While I have been in hiding, toiling on my dissertation, a rather large number of links have been accumulating in my to-do list. I'll hopefully write more on the status of my dissertation soon.
A few weeks ago I became frustrated with the capabilities of FontBook on Mac OS X and Gnome Specimen and gucharmap under X11. I spent some time searching and came across Linotype's FontExplorer X. My best description of it would be iTunes for fonts. Not only does it let you manage, examine, and compare the fonts you do have, it lets your preview and purchase fonts from Linotype.
I also came across the UnicodeChecker application (again MacOS X only) which perhaps provides a more detailed examination and exploration of the properties of Unicode glyphs.
I'm not sure where I read about it, but I recently came across Symbols.com, "The Online Encyclopedia of Western Signs and Ideograms". I haven't needed to consult it yet, but it is fairly interesting just to see what it gives you when asking for a random sign.
I've known about this for a while, but didn't think to mention it until now: the entirety of the Fifteenth edition of the Chicago Manual of Style can be found online. Useful when you don't want to carry around the hardcopy, and searchable. Unfortunately, looking at it again now, the fact that it says in the corner »University of Pennsylvania« makes me believe that is this probably not a free service. And indeed, I just verified this with my desktop, which does not have a cached cookie from inside the Penn network.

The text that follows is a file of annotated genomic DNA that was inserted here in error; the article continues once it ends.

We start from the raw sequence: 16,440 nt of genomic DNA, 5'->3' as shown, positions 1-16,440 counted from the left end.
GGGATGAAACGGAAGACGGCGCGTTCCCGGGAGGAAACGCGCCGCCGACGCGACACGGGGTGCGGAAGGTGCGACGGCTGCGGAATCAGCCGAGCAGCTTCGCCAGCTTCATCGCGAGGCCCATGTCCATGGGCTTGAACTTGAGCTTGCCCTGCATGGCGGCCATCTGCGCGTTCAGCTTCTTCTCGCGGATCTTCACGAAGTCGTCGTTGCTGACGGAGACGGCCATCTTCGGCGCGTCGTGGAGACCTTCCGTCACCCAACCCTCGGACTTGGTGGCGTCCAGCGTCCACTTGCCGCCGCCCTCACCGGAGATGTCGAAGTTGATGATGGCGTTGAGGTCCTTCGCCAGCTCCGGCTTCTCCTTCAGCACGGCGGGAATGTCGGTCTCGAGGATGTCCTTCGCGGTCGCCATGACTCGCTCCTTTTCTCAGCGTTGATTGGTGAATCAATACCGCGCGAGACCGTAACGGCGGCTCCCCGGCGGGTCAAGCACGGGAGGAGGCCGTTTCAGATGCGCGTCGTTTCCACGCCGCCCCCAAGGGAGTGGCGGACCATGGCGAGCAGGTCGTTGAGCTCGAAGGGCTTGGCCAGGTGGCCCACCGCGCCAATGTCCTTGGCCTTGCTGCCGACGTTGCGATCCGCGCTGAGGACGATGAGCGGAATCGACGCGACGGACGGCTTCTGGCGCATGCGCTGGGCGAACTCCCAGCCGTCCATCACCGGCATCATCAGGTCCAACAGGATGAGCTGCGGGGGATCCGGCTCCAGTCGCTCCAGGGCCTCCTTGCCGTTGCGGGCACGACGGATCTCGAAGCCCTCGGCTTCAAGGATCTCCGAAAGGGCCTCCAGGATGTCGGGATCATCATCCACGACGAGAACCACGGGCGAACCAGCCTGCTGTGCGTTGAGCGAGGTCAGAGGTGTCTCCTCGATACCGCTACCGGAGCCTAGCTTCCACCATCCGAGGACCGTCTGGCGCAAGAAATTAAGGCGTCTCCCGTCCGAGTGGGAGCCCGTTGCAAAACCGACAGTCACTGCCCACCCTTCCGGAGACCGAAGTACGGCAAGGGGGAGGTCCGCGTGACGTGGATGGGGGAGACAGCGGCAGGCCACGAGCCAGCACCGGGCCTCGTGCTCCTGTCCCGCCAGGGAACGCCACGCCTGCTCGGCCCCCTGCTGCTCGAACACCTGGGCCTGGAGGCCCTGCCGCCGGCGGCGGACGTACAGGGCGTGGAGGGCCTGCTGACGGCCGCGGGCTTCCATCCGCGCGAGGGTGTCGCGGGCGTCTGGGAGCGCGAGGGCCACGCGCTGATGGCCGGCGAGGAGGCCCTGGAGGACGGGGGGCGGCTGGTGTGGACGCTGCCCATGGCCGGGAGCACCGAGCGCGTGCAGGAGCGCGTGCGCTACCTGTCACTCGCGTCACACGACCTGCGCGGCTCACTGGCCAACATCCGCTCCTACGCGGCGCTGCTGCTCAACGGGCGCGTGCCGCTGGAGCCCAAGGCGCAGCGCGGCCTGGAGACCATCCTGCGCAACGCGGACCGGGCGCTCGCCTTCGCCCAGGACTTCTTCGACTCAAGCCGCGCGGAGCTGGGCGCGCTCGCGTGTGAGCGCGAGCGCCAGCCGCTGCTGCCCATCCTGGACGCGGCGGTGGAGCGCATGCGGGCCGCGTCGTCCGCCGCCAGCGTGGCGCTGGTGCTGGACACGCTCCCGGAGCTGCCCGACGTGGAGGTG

This also reminded me of the earlier post, also by Neel, on a functional description of TeX's formula layout algorithm.
I also went looking and Kingston has a nice paper on the design of lout, and website on the eventual successor to lout, Nonpareil. lout is an interesting system, though for some reason when I first encountered it many years ago I didn't seem to think it produced as nice of output as TeX. I haven't tried to reevaluate this at the moment, and see whether it has changed or I was simply wrong in the first place.
Also, something else on Lambda the Ultimate led to me to discover the Juno-2 structured drawing editor. I've only had a chance to read about it briefly, but it sounds quite a bit like what I have envisioned for the font editor I've been thinking about for a while, but haven't found the time to seriously start yet.
Finally, while writing this section, I came across another Lambda the Ultimate post on Skribe, a Scheme based document formatting system. It however it seems to be more of a macro layer on top on HTML and LaTeX, rather than a fully integrated system.